Finally, one online teacher wondered if there was a challenge with the pedagogy of the e-learning courses as the courses focused on curriculum and lacked the creative components, collaboration, and contextual problem solving in face to face course work.

The summary of high school e-learning challenges:

  1. Lack of access to technology for all students
  2. Lack of access to reliable Internet for all students
  3. Lack of peer-reviewed research to support e-learning claims of efficacy
  4. Lower graduation rates as compared to traditional learning
  5. Lack of inclusion and equity for low income, at risk, and racialized students
  6. Sustainability of highly qualified teachers
  7. Potential of poor working conditions for teachers
  8. Cost-benefit models show poor e-learning outcomes as an insolvent educational policy

The human factor of learning

Finally, there is the human factor to consider in education. I have always believed that school is not just about curriculum, it is about being with people. Teachers do not just teach curriculum, they also motivate students and help students discover who they are as learners. We all have stories to tell about how teachers changed our lives and inspired us to go further and to not give up when learning gets hard.

School is also about learning to play and collaborate with other students.  School is about making friends.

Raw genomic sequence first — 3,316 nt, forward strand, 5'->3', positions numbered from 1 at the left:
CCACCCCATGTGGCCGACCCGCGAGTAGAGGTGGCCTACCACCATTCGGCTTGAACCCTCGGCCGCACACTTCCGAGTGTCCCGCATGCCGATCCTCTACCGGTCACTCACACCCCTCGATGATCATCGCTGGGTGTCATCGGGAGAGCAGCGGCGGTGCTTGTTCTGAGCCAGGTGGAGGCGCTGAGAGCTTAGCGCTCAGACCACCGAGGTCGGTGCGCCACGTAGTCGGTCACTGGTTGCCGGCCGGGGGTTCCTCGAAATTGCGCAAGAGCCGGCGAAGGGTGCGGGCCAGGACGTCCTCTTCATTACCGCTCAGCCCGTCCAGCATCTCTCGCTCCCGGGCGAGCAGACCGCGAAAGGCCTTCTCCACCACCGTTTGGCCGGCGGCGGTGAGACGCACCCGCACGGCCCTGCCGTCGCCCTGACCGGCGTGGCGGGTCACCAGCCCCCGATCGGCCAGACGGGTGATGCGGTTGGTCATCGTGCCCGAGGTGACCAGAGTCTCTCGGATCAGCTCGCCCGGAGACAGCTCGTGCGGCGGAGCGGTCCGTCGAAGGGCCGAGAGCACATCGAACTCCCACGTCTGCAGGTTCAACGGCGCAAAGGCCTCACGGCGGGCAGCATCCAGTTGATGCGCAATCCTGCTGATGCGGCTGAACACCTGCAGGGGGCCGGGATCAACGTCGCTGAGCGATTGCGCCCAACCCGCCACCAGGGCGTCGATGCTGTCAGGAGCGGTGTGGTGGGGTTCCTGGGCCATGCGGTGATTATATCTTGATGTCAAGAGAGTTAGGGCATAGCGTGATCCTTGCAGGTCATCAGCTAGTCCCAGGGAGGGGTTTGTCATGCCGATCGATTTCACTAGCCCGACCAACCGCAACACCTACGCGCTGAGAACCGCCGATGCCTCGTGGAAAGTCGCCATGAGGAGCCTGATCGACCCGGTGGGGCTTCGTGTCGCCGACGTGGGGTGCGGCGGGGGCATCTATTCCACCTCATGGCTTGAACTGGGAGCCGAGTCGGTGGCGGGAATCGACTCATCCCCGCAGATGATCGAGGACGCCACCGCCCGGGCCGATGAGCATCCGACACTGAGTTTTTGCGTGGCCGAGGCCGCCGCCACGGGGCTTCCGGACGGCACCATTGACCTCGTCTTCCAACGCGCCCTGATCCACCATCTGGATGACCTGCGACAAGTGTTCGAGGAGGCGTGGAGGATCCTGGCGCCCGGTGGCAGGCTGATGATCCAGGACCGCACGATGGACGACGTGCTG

As I was researching for this blog, I had a Twitter comment from a parent in the US. The mother stated that her daughter, in Grade 5, was going to school only 2.5 days a week and doing the rest of her learning online. The mother stated that the child had fewer friends at school and was making most of her friends through extracurricular activities. The mother further stated that she had less time to work as her daughter was now at home instead of at school.

For my last comment I state that it is particularly sad when business models forget about the human impact e-learning can have on making friends at school.

Collaboratively Yours,

Dr. Deb Weston, PhD


Bettinger, E., & Loeb, S. (2017). Promises and pitfalls of online education. Economic Studies at Brookings Evidence Speaks Reports, 2(15), 1-4. Accessed at

Government of Ontario. (2019, March 15). Education that works for you – Modernizing classrooms. Newsroom. Accessed at

Molnar, A., Miron, G., Elgeberi, N., Barbour, M.K., Huerta, L., Rankin Shafer, S., & King Rice, J., (2019). Virtual Schools in the U.S. 2019,  National Education Policy Center (NEPC), Boulder: University of Colorado. Accessed at

Naylor, N. (2019, March 15). New Vision for Education (Memorandum to Directors of Education, Secretary/Treasurers of School Authorities). Toronto, ON: Ontario Ministry of Education. Accessed at

Ontario Ministry of Education. (2018). E-Learning Ontario: Provincial Funding and Fees. Toronto, ON: Ontario Ministry of Education. Accessed at

Peel District School Board. (n.d.). Bring Your Own Device: How Parents Can Partner for Student Success. Mississauga, ON: Peel District School Board. Accessed at

People for Education. (2019). Connecting to success; Technology in Ontario Schools, People for Education. Accessed at